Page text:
Speakers: “Embracing Historical Memory” Strengthens Church Ministries Today


People attend the June 23, 2022 opening mass of the national multicultural gathering ‘Alive in Christ: Young, Diverse, Prophetic Voices Journeying Together’ in Chicago. Catholic ministry leaders, young adults, and bishops from dioceses and parishes across the country attended the June 23-26 event organized by the USCCB and led by several USCCB secretariats. (CNS Photo/courtesy USCCB)


(CNS) Finding healing and exploring ways to work more effectively with diverse communities was the focus of the general session on the second day of “Life in Christ: Young, Diverse and Prophetic Voices Journeying Together,” a national multicultural gathering of Catholic ministry. leaders in Chicago June 23-26.

More than 300 Catholic ministry leaders, young adults, and bishops from dioceses and parishes across the country listened to panelists who spoke about the importance of embracing historical memories in their cultures and faith.

Anna Robertson remembers learning about historical memory in a rural town in El Salvador, where young people pledged to preserve the memory of that country’s civil war and the suffering of their communities so that history would not repeat itself.

Upon returning to the United States, Robertson wanted to share lessons learned.

“I think part of what fascinated me so much about these stories about these young people was my own sense of estrangement from historical memory,” said Robertson, who is the director of youth and youth engagement Catholic Climate Covenant adults.

During the “Walking Together” process, she heard stories of painful exclusion in ministry due to sexism or clericalism; she too, says Robertson, has felt the sting of exclusion.

“But I believe that turning courageously and curiously to historical memory is one way to help create a church where no one is excluded,” Robertson added.

Young Hoang, president of the Vietnamese Eucharistic Youth Movement in the United States, explained how Vietnamese refugees clung to their faith as they began a new life in the United States. He has recently seen similar efforts among Ukrainian refugees.

“Recently, I had the opportunity to be on the border between Ukraine and Poland, and we were able to receive Ukrainian war refugees, and I could see many families clinging to photos of Our -Lady of Perpetual Help as a source of faith, something to move them forward,” said Hoang, who is from the Archdiocese of Washington.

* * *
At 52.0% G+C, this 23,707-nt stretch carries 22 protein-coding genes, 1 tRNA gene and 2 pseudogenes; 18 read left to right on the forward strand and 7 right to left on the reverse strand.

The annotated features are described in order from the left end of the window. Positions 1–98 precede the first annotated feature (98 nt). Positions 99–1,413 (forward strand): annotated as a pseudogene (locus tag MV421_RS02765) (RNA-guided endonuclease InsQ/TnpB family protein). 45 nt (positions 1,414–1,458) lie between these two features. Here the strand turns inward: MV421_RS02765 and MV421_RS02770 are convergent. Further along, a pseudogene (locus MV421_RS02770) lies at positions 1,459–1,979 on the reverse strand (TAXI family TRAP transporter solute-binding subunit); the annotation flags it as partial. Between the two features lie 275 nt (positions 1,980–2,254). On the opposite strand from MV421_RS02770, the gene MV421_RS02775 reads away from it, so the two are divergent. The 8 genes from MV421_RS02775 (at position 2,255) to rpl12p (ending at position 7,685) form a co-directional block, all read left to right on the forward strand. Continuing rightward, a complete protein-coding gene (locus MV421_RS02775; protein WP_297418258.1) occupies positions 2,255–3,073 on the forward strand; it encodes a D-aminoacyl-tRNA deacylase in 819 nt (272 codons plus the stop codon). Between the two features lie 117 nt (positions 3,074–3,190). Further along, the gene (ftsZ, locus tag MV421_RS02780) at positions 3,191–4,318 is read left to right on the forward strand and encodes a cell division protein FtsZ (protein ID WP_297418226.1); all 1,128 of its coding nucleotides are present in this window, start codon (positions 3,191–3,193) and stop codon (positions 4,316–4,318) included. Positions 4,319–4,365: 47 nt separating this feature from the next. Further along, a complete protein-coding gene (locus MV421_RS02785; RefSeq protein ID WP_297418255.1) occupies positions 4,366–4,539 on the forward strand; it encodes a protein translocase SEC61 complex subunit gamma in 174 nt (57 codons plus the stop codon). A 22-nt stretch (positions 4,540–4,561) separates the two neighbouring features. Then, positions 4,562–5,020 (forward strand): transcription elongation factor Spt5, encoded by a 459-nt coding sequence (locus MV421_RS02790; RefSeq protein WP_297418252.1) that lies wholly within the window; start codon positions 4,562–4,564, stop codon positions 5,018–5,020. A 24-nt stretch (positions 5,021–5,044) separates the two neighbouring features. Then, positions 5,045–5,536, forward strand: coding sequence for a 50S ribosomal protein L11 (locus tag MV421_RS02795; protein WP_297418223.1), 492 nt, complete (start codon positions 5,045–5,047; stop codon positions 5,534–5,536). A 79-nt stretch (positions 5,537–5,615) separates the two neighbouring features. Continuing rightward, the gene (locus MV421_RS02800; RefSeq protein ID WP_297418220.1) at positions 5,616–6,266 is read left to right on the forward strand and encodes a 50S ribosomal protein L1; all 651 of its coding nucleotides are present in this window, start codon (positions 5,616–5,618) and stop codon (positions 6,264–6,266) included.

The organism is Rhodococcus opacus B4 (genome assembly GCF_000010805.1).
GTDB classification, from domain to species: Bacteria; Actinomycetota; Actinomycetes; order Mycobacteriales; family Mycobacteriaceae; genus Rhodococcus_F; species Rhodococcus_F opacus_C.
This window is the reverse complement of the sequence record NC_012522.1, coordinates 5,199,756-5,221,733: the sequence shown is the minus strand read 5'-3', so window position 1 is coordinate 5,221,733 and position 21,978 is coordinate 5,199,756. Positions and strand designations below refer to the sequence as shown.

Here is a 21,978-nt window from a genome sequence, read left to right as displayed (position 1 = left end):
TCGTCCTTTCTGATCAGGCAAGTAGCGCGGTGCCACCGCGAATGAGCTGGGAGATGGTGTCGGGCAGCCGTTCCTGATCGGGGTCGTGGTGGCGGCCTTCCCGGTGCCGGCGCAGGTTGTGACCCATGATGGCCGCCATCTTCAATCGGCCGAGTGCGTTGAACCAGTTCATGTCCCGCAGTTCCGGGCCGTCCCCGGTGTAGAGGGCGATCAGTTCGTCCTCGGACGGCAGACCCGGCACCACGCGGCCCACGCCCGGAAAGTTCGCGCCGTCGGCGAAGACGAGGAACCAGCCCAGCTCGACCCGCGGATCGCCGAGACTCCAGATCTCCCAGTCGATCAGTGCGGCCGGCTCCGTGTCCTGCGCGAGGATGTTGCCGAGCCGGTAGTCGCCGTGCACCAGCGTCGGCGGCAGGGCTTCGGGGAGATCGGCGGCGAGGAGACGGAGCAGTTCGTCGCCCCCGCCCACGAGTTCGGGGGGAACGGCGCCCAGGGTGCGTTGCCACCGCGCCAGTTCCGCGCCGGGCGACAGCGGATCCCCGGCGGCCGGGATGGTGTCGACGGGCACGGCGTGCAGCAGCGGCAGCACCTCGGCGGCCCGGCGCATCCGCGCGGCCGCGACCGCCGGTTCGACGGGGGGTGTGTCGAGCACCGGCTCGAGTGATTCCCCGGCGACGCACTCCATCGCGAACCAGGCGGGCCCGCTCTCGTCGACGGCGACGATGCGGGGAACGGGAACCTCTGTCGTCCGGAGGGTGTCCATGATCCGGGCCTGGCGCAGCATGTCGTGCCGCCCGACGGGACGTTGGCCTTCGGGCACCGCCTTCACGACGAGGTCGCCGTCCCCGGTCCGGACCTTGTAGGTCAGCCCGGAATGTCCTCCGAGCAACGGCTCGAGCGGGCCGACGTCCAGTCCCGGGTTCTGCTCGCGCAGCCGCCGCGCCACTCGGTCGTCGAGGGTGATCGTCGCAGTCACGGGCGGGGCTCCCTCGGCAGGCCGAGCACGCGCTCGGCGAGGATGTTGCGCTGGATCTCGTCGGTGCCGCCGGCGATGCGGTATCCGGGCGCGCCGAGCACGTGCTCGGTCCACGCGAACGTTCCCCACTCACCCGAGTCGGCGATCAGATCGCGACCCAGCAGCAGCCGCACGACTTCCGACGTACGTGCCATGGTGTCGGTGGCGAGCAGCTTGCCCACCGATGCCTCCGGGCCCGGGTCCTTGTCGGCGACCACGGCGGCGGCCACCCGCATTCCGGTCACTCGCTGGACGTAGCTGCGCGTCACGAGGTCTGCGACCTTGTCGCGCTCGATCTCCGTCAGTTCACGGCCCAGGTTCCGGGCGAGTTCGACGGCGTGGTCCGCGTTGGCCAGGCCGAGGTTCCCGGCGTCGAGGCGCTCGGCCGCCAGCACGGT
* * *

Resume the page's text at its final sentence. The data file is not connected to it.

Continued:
The growth of the Vietnamese Eucharistic Movement, which began in 1984 and now has more than 140 chapters and more than 25,000 members across the United States, is an example of this historical memory embraced by Vietnamese Catholics, Hoang added.

Keynote speakers were Precious Blood Father David A. Kelly, executive director and founder of the Precious Blood Ministry of Reconciliation, and Nicole Symmonds, professor of ethics at Mercer University in Macon, Georgia.

Father Kelly has worked for decades with youth and families impacted by violence and Chicago’s prison system. He discussed the importance of healing wounds and building paths by creating encounters and sharing commonalities that help multicultural communities come together in harmony.

“Because we are of Christian tradition, we place our collective stories within the larger story of a Christian story, of the suffering, death and resurrection of Jesus Christ,” he said.

“And so, you can enter these confused messes, these places of discomfort because you know that you never go there alone, but you will embrace a faith that takes us through death and misery and in time, hopefully the resurrection,” the priest added.

Symmonds encouraged participants not to be afraid of encountering discomfort and painful experiences in their dialogues and to accept the call to bear witness to the experiences of others.

“As people of faith, ritually, we are people of history. Every time we come to the table we talk about ‘Do this in memory of me’ so we already have a call,” added Symmonds.

The full day of activities included small group sessions for planning and workshops on issues such as supporting culturally diverse families and marriages; nurture vocations; promote healing and peace in diverse communities; encourage leadership; and caring for young adults.

The four-day gathering was the culmination of a two-year process to form collaborations and pave the way for continued engagement and leadership among young adults and culturally diverse communities in the ministry of the Church.

The conclusions of the meeting will be compiled and offered to dioceses, schools, Catholic organizations and apostolic movements for follow-up and implementation, according to the event’s website.

Robertson concluded by saying, “I believe Christ meets us in our story, so let’s tell it.”

The gathering opened with an afternoon welcoming Mass on June 23, followed by dinner. The mass was presided by Archbishop José H. Gomez of Los Angeles, president of the USCCB, and Bishop Chad W. Zielinski of Fairbanks, Alaska was the homilist.

Speakers at the opening general session held that evening discussed how the Catholic Church can advance and encourage “the diversity, gifts and prophetic voices” of young people in the Church of all cultural families.

They also explored “the gifts we all bring to the one body of Christ” to highlight the diversity of the Church.

Hosted by the United States Conference of Catholic Bishops, the national multicultural event was spearheaded by the USCCB Committee on Cultural Diversity in the Church, along with the USCCB Catholic Education Secretariats; Clergy, Consecrated Life and Vocations; evangelization and catechesis; and laity, marriage, family life and youth.

The National Federation for Catholic Youth Ministry also collaborated in the conference.


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